A given document node may satisfy an expression if the given document node is selected via evaluation of the expression. That is, the expression node identifiers in the expression match the given document node's identifier or document node identifiers having the same relationship to the given document node as specified in the expression, and any values used in the expression are equal to corresponding values related to the given document node.
A document node may also be referred to as a "matching node" for a given expression if the node satisfies the given expression. In some cases in the remainder of this discussion, it may be helpful for clarity to distinguish nodes in expression trees from nodes in a structured document. Thus, a node may be referred to as an "expression node" if the node is part of an expression tree, and a node may be referred to as a "document node" if the node is part of the document being processed. A node identifier may comprise a name (e.g. element name, attribute name, etc.) or may comprise an expression construct that identifies a node by type (e.g. a node test expression may match any node, or a text test expression may match any text node). In some cases, a name may belong to a specific namespace. In such cases, the node identifier may be a name associated with a namespace. In XML, the namespace provides a method of qualifying element and attribute names by associating them with namespace names. Thus, the node identifier may be the qualified name (the optional namespace prefix, followed by a colon, followed by the name). A name, as used herein (e.g. element name, attribute name, etc.) may include a qualified name. Again, while XSLT stylesheets may be used in one example herein of transformation instructions, generally a "transformation instructions" may comprise any specification for transforming a source document to an output document, which may encompass, for example, statements indented to identify data of the source document or statements for how to transform data of the source document. The source and output documents may be in the same language (e.g. the source and output documents may be different XML vocabularies), or may differ (e.g. XML to pdf, etc.).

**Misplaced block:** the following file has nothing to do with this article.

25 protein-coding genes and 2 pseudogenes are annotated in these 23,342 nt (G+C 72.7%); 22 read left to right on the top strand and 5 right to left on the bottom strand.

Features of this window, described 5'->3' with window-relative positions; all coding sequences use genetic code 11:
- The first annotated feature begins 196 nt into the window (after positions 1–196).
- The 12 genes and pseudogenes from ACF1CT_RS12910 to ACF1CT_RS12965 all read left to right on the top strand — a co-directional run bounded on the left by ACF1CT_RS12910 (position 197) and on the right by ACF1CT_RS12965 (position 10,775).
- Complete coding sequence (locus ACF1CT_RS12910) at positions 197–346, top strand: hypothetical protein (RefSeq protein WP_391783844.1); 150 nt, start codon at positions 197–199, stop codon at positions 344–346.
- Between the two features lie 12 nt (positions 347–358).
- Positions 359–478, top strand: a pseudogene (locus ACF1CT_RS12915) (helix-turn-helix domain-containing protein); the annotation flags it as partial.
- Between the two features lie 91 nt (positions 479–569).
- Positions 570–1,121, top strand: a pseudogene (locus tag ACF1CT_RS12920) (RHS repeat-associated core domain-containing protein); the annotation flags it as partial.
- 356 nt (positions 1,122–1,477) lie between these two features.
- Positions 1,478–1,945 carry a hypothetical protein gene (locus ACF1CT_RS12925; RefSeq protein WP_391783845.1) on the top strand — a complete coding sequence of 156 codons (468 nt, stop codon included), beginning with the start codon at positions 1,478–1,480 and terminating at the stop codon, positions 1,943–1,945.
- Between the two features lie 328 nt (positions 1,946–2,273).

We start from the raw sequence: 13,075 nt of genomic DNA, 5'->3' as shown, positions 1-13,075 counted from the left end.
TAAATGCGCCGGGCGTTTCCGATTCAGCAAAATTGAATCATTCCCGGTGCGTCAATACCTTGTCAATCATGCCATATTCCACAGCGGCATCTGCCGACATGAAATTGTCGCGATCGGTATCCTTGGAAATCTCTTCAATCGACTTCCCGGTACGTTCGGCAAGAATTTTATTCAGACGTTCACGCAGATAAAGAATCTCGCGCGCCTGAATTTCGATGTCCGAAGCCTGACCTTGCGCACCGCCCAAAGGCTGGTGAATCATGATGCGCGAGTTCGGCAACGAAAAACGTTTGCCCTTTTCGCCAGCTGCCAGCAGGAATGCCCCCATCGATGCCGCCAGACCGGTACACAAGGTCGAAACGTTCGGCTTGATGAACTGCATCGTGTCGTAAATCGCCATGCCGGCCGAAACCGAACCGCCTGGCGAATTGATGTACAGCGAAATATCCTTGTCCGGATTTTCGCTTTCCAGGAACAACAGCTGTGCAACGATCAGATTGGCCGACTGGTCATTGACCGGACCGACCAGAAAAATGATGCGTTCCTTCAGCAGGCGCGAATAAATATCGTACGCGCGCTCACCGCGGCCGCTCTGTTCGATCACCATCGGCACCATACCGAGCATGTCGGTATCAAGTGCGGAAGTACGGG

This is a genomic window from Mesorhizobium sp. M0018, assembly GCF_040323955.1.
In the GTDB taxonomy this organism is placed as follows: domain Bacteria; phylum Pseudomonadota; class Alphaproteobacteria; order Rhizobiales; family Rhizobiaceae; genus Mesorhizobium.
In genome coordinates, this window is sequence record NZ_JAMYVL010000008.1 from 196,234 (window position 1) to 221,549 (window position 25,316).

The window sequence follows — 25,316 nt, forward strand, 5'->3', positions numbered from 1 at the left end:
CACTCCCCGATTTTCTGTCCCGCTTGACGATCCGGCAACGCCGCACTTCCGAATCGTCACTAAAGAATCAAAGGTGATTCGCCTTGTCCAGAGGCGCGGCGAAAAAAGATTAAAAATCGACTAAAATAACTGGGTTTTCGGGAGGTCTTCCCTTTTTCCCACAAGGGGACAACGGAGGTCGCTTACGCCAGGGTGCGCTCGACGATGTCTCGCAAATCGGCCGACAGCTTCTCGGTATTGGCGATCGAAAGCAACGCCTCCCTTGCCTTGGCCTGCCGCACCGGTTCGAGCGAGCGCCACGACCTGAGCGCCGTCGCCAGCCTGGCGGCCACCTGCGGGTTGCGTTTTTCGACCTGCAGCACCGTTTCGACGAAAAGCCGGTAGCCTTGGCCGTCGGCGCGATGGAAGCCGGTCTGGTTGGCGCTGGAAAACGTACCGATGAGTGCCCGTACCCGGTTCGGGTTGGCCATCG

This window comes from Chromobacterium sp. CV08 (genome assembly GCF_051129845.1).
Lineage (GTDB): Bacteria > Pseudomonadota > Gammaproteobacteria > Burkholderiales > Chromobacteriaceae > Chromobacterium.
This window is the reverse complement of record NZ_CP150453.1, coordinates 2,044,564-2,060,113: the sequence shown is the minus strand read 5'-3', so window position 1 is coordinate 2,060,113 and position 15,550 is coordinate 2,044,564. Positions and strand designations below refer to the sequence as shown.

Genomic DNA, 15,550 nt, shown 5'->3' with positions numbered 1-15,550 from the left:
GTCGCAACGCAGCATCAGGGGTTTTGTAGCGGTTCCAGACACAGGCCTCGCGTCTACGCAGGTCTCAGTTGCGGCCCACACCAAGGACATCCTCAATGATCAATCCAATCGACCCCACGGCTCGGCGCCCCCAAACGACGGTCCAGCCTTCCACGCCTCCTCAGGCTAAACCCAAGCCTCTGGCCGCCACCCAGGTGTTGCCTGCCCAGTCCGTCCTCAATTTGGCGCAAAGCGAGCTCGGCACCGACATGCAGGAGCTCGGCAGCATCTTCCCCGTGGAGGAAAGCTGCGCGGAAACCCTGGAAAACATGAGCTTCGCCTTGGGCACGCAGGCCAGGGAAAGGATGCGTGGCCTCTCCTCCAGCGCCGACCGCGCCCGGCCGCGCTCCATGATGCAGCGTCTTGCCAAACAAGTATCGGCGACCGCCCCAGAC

Moving now to FIG. 4, an example application of one embodiment of the present invention to an XML document and an XSLT stylesheet is illustrated. It is noted that, while the description herein may include examples in which transformation instructions are applied to a single source document, other examples may include applying multiple sets of transformation instructions to a source document (either concurrently or serially, as desired) or applying a set of transformation instructions to multiple source documents (either concurrently with context switching or serially, as desired).
Returning to the example of FIG. 4, an XML document and an associated XSL stylesheet may be received by web service 112. Web service 112 may invoke embodiments of the present invention to transform the received document according to the received stylesheet. More specifically, in one embodiment, compiler 220 may be used to compile the XSL stylesheet to generate data structures and instruction code for use by document processor 210. Compiler 220 may assign serial numbers to node identifiers in the stylesheet so that expression evaluation may be performed by document processor 210 by comparing numbers, rather than node identifiers (which would involve character string comparisons).